“Among the large headlines concerning Apollo this morning, there’s one asking that you watch for a lovely girl with a big rabbit. An ancient legend says a beautiful Chinese girl called Chang-o has been living there for 4000 years. It seems she was banished to the Moon because she stole the pill of immortality from her husband. You might also look for her companion, a large Chinese rabbit, who is easy to spot since he is always standing on his hind feet in the shade of a cinnamon tree. The name of the rabbit is not reported.”
“Okay. We’ll keep a close eye out for the bunny girl.”
The top news story of the week has to go to the Chang’e 3 ( 嫦娥三号 Cháng’é Sānhào) and its now functioning cargo the Jade Rabbit (玉兔 Yùtù), China’s first successful moon landing. Launching on December 2nd (1:30am local time — December 1st 17:30GMT) on the back of a Long March 3B from China’s Xichang Satellite Launch Center (Base 27) in Sichuan, the Change’e 3 spent nearly two weeks in space before depositing the rover safe and sound on the surface of the moon at Sinus Iridum (the “Bay of Rainbows”) an ancient lava plain which may be a target because of its titanium and iron deposits (and also because of the lunar surface’s relative abundance of helium-3). Chang’e 3 follows two orbital mapping missions, Chang’e 1 and 2, and is part of an overall plan to develop China’s space capabilities to the point where a sample return mission (Chang’e 5) is scheduled for 2020.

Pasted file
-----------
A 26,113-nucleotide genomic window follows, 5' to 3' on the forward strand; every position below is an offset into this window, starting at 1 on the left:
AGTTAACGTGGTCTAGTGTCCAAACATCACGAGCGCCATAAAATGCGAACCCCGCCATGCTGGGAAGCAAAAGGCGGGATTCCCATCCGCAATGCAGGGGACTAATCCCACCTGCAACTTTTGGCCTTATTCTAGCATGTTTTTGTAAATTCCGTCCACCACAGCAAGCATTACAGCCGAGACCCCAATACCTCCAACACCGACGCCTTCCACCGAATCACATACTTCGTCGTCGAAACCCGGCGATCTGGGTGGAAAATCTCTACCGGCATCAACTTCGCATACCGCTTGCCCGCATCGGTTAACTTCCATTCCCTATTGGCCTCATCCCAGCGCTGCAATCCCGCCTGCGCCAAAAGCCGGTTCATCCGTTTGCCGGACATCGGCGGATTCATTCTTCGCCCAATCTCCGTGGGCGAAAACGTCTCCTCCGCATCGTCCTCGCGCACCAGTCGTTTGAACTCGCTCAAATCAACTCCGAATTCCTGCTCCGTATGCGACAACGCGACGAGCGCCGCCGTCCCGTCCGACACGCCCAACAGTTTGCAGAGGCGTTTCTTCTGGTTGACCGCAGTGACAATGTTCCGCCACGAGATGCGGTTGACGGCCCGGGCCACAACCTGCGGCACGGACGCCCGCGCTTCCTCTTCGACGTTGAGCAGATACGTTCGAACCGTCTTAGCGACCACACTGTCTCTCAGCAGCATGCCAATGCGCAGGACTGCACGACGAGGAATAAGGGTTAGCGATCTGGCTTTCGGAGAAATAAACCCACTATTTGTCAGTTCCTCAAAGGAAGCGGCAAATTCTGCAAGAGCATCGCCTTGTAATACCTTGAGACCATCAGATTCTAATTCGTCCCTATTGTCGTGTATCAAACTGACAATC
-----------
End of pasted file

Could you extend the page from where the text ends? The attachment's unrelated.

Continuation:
All These Worlds Are Yours Except Europa
There are two theories for the origin of life on Earth: abiogenesis and panspermia. The former (often confused with evolution by creationists) tries to explain the methods by which inorganic compounds could via various processes find themselves assembled into something like life. The other theory is that life “down here” began “up there” — that Earth was, in a sense, “seeded” with life early in its history. Now a new study suggests that we may well be doing the same thing every time a big enough asteroid crashes into us.
The new study, out of Pennsylvania State University, measured the quantity of debris cast into space by large impacts, selected for samples that would be large enough to protect microscopic life for tens of thousands of years (chunks over 3m in size) and then did the (extremely complicated) math to see if they could find their way to Mars, or even Europa. Now climbing “up” out of the Sun’s gravity well is a challenge, but they found that something on the order of 360,000 rocks big enough to support life could have found their way to Mars from the Chicxulub impact alone. And six even made it to Europa. So while life down here may have begun out there, there’s definitely a chance that we’re returning the favour.
In related news, a paper in the journal Science this week reports that the Hubble Space Telescope has spotted jets of water firing from the surface of the Saturnian moon, suggesting that the water may be closer to the surface than previously thought, and that if Earthly life did make it out there, it might have a (relatively) hospitable place to live.